“Photographs of whom?” – “A person of significance to my employer. I can tell you it’s a young person. A young female person.” …. “She doesn’t want anything. She got in touch; she informed us the photographs existed, and that she did not intend to use them, either to extort money or favours.”
The person at risk of blackmail, the Highness whose bare legs appear in the first few minutes, is not an active agent in the story: she appears and disappears, and it is the Client – or rather her male employee the Palace person – who acts on her behalf. What would this story be if a fictionalised Kate Middleton herself – or whoever the Highness is supposed to be – were to come forward and admit, as the King must in 1891:
“I am about to be married.” – “So I have heard.” – “To William Arthur Philip Louis Wales, first son of the Queen of Great Britain. You may know the strict principles of his family. He is himself the very soul of delicacy. A shadow of a doubt as to my conduct would bring the matter to an end.” – “And Irene Adler?” – “Threatens to send them the photograph. And she will do it. I know that she will do it. You do not know her, but she has a soul of steel. She has the face of the most beautiful of women, and the mind of the most resolute of men. Rather than I should marry another, there are no lengths to which she would not go — none.”
But the whole sequence of how Sherlock first gets access to the house does work far better in 2012 than in 1891. Holmes hires a streetful of people to stage an attack on him, thus:
As he spoke the gleam of the side-lights of a carriage came round the curve of the avenue. It was a smart little landau which rattled up to the door of Briony Lodge. As it pulled up, one of the loafing men at the corner dashed forward to open the door in the hope of earning a copper, but was elbowed away by another loafer, who had rushed up with the same intention. A fierce quarrel broke out, which was increased by the two guardsmen, who took sides with one of the loungers, and by the scissors- grinder, who was equally hot upon the other side. A blow was struck, and in an instant the lady, who had stepped from her carriage, was the centre of a little knot of flushed and struggling men, who struck savagely at each other with their fists and sticks. Holmes dashed into the crowd to protect the lady; but just as he reached her he gave a cry and dropped to the ground, with the blood running freely down his face. At his fall the guardsmen took to their heels in one direction and the loungers in the other, while a number of better-dressed people, who had watched the scuffle without taking part in it, crowded in to help the lady and to attend to the injured man. Irene Adler, as I will still call her, had hurried up the steps; but she stood at the top with her superb figure outlined against the lights of the hall, looking back into the street.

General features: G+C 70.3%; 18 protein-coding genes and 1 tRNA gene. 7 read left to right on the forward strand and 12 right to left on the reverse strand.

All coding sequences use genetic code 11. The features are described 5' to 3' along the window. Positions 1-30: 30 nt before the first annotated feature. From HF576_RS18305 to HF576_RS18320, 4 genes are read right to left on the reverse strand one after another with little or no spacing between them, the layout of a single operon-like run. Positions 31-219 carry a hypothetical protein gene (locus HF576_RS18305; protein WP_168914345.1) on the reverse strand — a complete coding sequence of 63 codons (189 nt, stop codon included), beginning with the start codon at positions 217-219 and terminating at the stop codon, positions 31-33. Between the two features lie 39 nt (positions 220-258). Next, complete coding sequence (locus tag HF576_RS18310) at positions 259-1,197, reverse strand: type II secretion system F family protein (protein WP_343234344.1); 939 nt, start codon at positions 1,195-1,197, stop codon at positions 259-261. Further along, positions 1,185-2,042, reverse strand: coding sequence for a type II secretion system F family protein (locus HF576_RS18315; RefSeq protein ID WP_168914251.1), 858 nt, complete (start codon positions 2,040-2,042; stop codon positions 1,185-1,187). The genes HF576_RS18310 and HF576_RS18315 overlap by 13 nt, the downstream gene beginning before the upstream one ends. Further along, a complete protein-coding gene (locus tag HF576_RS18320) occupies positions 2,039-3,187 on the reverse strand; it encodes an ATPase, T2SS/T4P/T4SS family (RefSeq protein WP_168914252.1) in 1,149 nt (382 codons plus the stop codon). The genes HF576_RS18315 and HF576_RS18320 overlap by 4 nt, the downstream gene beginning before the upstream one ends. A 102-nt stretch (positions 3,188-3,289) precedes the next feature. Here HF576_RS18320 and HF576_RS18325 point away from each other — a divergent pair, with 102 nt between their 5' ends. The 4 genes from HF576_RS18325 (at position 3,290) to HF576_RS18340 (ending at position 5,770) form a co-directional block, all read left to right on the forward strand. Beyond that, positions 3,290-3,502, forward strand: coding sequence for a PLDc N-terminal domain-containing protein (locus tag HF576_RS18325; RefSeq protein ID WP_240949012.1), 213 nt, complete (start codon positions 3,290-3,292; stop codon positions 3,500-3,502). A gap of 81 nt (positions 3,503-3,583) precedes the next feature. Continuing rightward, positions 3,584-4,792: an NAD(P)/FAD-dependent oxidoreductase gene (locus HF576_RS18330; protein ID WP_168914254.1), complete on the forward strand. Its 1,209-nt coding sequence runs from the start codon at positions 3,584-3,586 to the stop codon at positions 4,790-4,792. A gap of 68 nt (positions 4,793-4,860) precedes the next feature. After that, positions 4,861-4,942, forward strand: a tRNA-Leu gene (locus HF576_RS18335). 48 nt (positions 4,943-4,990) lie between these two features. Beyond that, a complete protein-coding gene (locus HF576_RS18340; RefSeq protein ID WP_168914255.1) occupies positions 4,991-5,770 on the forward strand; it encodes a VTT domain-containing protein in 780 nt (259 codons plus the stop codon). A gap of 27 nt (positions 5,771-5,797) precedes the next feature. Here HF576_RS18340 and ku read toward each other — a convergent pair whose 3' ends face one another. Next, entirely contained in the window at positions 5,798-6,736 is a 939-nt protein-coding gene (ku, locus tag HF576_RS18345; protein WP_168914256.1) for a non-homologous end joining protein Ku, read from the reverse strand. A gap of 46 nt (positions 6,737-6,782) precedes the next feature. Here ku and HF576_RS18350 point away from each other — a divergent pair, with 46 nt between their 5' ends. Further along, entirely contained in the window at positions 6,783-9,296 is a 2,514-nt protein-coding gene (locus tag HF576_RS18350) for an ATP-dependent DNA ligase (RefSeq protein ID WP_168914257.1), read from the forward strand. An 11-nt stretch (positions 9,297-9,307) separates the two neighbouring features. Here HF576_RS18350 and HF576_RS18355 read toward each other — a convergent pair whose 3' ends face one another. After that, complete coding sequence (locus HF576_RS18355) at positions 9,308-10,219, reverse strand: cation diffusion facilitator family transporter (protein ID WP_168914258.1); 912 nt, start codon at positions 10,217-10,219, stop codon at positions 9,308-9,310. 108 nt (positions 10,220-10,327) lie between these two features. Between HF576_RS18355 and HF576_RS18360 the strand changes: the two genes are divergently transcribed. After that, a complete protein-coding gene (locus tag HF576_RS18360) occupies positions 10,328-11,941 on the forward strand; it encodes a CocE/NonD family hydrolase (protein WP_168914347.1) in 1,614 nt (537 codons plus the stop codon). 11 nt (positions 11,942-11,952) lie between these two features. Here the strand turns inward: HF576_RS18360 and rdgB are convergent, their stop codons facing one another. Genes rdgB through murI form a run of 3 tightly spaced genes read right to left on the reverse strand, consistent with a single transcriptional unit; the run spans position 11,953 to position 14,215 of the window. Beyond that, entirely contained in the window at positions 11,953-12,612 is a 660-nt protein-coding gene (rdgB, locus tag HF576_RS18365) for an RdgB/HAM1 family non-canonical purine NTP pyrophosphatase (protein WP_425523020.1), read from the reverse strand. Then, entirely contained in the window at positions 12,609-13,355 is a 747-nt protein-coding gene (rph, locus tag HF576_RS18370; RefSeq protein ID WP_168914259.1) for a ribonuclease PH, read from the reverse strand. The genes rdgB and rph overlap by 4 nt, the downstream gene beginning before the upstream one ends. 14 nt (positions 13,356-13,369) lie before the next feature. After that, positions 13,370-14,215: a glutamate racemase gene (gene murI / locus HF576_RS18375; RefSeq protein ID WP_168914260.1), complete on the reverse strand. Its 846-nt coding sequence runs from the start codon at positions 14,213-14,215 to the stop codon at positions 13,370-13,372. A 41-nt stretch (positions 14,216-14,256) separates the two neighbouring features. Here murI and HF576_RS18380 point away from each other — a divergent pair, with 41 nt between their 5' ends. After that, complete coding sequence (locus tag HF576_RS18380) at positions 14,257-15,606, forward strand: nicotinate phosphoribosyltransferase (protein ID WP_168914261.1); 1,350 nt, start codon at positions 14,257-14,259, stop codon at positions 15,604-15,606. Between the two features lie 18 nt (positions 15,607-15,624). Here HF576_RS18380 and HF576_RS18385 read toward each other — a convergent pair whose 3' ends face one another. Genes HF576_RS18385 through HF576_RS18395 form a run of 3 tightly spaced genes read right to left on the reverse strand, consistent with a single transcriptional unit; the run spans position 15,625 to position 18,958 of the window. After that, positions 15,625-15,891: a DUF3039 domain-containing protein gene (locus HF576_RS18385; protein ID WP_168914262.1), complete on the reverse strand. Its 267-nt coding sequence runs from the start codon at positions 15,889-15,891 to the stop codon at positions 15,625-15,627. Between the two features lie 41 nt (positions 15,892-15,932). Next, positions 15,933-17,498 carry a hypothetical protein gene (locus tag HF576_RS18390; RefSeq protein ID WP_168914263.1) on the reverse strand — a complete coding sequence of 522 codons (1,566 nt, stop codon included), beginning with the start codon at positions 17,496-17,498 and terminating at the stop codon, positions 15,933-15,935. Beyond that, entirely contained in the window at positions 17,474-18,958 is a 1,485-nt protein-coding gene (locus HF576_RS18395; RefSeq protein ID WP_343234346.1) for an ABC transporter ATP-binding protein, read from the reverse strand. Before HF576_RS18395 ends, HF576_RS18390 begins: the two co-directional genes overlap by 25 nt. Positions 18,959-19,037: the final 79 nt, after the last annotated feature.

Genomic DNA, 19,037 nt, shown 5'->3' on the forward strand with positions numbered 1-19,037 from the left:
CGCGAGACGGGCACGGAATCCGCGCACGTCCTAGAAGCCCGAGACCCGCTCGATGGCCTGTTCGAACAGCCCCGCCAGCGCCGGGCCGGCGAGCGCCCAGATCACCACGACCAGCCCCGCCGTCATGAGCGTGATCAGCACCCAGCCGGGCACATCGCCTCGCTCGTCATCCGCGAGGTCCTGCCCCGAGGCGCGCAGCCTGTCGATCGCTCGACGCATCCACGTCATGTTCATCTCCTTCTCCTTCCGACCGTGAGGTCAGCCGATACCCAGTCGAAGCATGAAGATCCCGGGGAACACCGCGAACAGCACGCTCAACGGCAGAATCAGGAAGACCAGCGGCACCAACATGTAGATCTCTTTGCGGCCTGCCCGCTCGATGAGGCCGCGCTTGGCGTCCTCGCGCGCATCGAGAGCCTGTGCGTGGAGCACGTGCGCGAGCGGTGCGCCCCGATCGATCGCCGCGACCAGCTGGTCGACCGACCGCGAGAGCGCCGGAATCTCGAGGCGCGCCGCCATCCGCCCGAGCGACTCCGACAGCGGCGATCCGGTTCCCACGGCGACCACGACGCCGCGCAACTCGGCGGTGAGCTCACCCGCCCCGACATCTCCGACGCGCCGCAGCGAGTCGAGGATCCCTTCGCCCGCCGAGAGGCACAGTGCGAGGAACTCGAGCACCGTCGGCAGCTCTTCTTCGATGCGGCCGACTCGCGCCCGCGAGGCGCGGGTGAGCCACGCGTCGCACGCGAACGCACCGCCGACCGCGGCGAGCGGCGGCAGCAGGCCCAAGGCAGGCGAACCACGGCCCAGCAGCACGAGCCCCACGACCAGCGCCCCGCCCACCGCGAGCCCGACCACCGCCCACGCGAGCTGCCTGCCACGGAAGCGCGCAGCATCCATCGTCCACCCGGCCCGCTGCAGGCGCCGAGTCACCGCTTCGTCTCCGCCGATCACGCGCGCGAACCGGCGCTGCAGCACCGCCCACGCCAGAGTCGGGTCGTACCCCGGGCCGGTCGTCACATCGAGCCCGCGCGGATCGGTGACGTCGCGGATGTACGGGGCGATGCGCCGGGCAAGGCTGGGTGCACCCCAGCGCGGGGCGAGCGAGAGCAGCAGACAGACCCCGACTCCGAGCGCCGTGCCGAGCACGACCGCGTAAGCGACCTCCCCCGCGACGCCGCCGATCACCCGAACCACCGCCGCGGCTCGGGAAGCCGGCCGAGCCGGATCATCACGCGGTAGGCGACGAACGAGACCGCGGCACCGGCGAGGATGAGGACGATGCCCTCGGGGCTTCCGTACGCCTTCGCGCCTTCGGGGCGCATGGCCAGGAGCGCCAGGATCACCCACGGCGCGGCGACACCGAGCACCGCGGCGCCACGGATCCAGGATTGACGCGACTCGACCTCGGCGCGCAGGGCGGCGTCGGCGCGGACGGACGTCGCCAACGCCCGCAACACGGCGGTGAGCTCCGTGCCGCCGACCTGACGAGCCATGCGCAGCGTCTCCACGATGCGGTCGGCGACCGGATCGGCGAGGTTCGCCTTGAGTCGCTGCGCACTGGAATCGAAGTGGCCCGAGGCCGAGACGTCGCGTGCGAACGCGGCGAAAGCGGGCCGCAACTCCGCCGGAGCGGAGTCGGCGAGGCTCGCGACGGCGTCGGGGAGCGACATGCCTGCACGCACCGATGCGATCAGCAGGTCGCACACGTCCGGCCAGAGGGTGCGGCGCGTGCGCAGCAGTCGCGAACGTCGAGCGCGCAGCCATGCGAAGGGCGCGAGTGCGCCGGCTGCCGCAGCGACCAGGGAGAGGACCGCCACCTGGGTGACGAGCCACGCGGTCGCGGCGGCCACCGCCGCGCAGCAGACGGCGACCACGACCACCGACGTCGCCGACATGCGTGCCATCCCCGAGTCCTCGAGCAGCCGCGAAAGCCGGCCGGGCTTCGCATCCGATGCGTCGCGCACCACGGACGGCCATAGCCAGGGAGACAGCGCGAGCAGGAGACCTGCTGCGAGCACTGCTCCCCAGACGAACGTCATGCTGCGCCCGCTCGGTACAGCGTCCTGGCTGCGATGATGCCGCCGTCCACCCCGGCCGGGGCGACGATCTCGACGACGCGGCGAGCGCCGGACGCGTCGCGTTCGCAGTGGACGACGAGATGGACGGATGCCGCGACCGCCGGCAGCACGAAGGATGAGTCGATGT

Sherlock, much more straightforwardly, instructs John
“Punch me in the face”, and when John queries “Punch you?” – “Yes. Punch me in the face. Didn’t you hear me?” – “I always hear ‘Punch me in the face’ when you’re speaking but it’s usually subtext” followed by an all-out attack on him: “You forget, I was a soldier. I killed people.” – “You were a doctor.” – “I had bad days.”
*happy sigh* – That, there, is just perfect.
Sherlock succeeds in looking actually very pathetic, and it’s really a shame that Kate is just not fooled because she knows this is Sherlock and he has an appointment.
There follows the truly excellent moment – perhaps the only Adler / Sherlock scene where things do not go wrong – where Irene Adler shows up stark naked but for her eye make-up and lipstick, and perfectly demonstrates that she is really on top. I mean really. I cheered. That, translated from 1891, is something I can perfectly imagine the woman doing – knowing what Sherlock can find out about her from what she is wearing, she shows up in glorious absolutely confident flaming nudity. Sherlock’s bewildered glance from the ????? of Irene Adler to the familiar John Watson, whom he casually reads (just as Holmes does in 1891)
“Wedlock suits you,” he remarked. “I think, Watson, that you have put on seven and a half pounds since I saw you.” – “Seven!” I answered. – “Indeed, I should have thought a little more. Just a trifle more, I fancy, Watson. And in practice again, I observe. You did not tell me that you intended to go into harness.” – “Then, how do you know?” – “I see it, I deduce it. How do I know that you have been getting yourself very wet lately, and that you have a most clumsy and careless servant girl?”